Posted: August 04, 2023

86,100 Pounds of Marine Debris Removed from the Papahānaumokuākea Marine National Monument

Small boat operators and freedivers pull up ghost nets from water.
During 9 days of diving operations at Kamokuokamohoaliʻi, PMDP Hawaii removed 57,240 lbs. of ghost nets from the reef. Photo: Andrew Sullivan-Haskins

A team from the Papahānaumokuākea Marine Debris Project (PMDP), a Hawaiʻi-based non-profit organization, returned to Honolulu on Wednesday, August 2, 2023, aboard the 185-ft ship M/V Imua with 86,100 pounds of marine debris removed from shallow coral reefs and shorelines of the islands and atolls within Papahānaumokuākea Marine National Monument.

Using their team of highly-skilled freedivers and small boat operators, PMDP conducted 20 days of cleanups at Kamokuokamohoaliʻi (Maro Reef), Kamole (Laysan Island), and Kapou (Lisianski Island), focusing on carefully removing ghost nets from the shallow coral reef environments. These ghost nets pose entanglement threats to protected endemic wildlife and suffocating negative impacts to the living coral reef habitats. The team also disentangled and saved a Hawaiian green sea turtle from a net, as well as several protected seabirds.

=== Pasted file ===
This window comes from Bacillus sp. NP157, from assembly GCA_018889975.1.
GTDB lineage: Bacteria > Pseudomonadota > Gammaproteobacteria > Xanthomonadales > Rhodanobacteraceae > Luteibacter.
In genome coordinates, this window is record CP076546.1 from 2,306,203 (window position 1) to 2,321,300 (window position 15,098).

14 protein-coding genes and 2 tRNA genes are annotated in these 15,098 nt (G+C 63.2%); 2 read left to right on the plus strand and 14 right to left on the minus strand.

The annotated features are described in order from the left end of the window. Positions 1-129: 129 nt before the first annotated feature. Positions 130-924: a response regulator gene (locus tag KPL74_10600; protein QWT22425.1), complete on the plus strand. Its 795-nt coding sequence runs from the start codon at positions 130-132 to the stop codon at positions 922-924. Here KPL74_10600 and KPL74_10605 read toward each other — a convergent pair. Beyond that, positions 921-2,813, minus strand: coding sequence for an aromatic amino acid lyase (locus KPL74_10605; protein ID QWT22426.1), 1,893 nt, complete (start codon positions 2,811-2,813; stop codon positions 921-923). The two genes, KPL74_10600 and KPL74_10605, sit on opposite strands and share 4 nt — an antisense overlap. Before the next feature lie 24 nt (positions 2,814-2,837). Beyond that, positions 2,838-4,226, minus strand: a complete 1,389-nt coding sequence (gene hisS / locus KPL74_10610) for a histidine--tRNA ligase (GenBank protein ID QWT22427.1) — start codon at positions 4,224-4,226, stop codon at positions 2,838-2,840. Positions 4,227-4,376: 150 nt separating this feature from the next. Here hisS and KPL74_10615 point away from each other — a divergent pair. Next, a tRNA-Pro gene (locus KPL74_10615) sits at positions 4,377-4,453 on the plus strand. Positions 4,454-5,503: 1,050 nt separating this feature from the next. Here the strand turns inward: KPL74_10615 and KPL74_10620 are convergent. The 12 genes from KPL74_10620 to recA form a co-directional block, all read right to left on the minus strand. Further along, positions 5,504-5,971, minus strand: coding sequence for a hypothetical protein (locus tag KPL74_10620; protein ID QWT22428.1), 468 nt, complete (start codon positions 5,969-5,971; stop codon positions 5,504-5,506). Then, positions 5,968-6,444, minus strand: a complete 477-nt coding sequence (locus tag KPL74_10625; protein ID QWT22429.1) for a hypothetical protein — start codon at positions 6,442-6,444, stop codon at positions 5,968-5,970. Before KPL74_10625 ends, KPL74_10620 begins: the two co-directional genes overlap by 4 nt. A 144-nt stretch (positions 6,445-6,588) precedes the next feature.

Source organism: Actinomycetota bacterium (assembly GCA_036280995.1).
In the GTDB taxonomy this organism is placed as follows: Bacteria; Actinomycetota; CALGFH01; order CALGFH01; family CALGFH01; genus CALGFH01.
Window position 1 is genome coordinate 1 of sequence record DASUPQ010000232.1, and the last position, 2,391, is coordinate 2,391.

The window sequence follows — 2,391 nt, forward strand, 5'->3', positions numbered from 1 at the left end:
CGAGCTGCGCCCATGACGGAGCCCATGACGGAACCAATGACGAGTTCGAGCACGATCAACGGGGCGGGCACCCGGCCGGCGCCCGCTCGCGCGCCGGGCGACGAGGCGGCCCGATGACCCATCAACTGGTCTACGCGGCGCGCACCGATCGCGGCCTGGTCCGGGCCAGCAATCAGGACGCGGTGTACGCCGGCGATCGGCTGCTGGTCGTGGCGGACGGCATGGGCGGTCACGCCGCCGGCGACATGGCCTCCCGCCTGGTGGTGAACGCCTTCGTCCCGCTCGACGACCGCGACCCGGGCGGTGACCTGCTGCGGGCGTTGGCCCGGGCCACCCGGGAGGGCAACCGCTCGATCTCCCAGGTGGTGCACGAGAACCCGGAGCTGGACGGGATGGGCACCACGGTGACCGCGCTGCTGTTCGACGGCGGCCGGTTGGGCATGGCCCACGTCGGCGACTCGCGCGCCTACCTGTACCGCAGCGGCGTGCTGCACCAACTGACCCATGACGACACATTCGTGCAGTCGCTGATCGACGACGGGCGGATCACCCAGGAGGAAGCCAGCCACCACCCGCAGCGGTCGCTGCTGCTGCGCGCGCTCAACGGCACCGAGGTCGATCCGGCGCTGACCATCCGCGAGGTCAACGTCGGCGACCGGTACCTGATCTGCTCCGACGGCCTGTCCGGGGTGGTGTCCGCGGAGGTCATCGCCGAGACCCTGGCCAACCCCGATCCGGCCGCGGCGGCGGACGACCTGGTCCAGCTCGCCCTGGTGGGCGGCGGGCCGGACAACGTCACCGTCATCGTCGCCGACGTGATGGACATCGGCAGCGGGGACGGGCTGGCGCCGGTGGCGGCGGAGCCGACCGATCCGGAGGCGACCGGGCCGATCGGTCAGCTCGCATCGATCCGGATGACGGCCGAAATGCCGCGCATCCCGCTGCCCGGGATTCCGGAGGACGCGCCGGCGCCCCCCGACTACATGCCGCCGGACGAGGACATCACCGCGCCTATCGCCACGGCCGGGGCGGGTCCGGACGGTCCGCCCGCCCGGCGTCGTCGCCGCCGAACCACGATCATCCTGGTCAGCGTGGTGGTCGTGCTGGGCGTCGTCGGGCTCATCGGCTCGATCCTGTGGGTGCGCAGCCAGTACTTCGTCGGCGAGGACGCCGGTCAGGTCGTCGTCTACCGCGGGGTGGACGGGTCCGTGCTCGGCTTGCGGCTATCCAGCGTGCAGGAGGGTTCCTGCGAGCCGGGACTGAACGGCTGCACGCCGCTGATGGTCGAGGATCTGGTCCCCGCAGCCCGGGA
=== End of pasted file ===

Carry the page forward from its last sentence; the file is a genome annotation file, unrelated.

“If PMDP isn’t there to clean up Papahānaumokuākea, no one is”, says PMDP Executive Director James Morioka. “We happened to be in the right place at the right time to save that turtle. You can only imagine how many more lost animals there would be if PMDP wasn’t preemptively cleaning up these reefs”.

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